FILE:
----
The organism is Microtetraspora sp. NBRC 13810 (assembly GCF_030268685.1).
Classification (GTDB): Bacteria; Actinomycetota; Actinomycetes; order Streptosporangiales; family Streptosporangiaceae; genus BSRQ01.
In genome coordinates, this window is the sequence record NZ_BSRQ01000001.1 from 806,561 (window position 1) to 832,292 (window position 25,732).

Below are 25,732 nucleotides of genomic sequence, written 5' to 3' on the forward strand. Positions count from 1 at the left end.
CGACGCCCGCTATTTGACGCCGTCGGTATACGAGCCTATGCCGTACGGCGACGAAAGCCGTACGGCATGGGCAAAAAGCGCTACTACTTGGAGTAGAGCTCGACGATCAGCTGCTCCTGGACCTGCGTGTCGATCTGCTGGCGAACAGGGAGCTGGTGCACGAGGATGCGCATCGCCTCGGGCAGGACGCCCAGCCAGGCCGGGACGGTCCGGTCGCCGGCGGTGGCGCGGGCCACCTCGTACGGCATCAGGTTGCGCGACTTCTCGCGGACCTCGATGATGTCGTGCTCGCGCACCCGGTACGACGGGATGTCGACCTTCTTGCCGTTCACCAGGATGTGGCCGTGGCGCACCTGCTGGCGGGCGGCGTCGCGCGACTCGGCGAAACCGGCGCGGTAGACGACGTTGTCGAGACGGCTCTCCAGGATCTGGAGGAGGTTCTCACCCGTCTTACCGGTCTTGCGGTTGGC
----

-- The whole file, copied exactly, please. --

The organism is Microtetraspora sp. NBRC 13810 (assembly GCF_030268685.1).
Classification (GTDB): Bacteria; Actinomycetota; Actinomycetes; order Streptosporangiales; family Streptosporangiaceae; genus BSRQ01.
In genome coordinates, this window is the sequence record NZ_BSRQ01000001.1 from 806,561 (window position 1) to 832,292 (window position 25,732).

Below are 25,732 nucleotides of genomic sequence, written 5' to 3' on the forward strand. Positions count from 1 at the left end.
CGACGCCCGCTATTTGACGCCGTCGGTATACGAGCCTATGCCGTACGGCGACGAAAGCCGTACGGCATGGGCAAAAAGCGCTACTACTTGGAGTAGAGCTCGACGATCAGCTGCTCCTGGACCTGCGTGTCGATCTGCTGGCGAACAGGGAGCTGGTGCACGAGGATGCGCATCGCCTCGGGCAGGACGCCCAGCCAGGCCGGGACGGTCCGGTCGCCGGCGGTGGCGCGGGCCACCTCGTACGGCATCAGGTTGCGCGACTTCTCGCGGACCTCGATGATGTCGTGCTCGCGCACCCGGTACGACGGGATGTCGACCTTCTTGCCGTTCACCAGGATGTGGCCGTGGCGCACCTGCTGGCGGGCGGCGTCGCGCGACTCGGCGAAACCGGCGCGGTAGACGACGTTGTCGAGACGGCTCTCCAGGATCTGGAGGAGGTTCTCACCCGTCTTACCGGTCTTGCGGTTGGC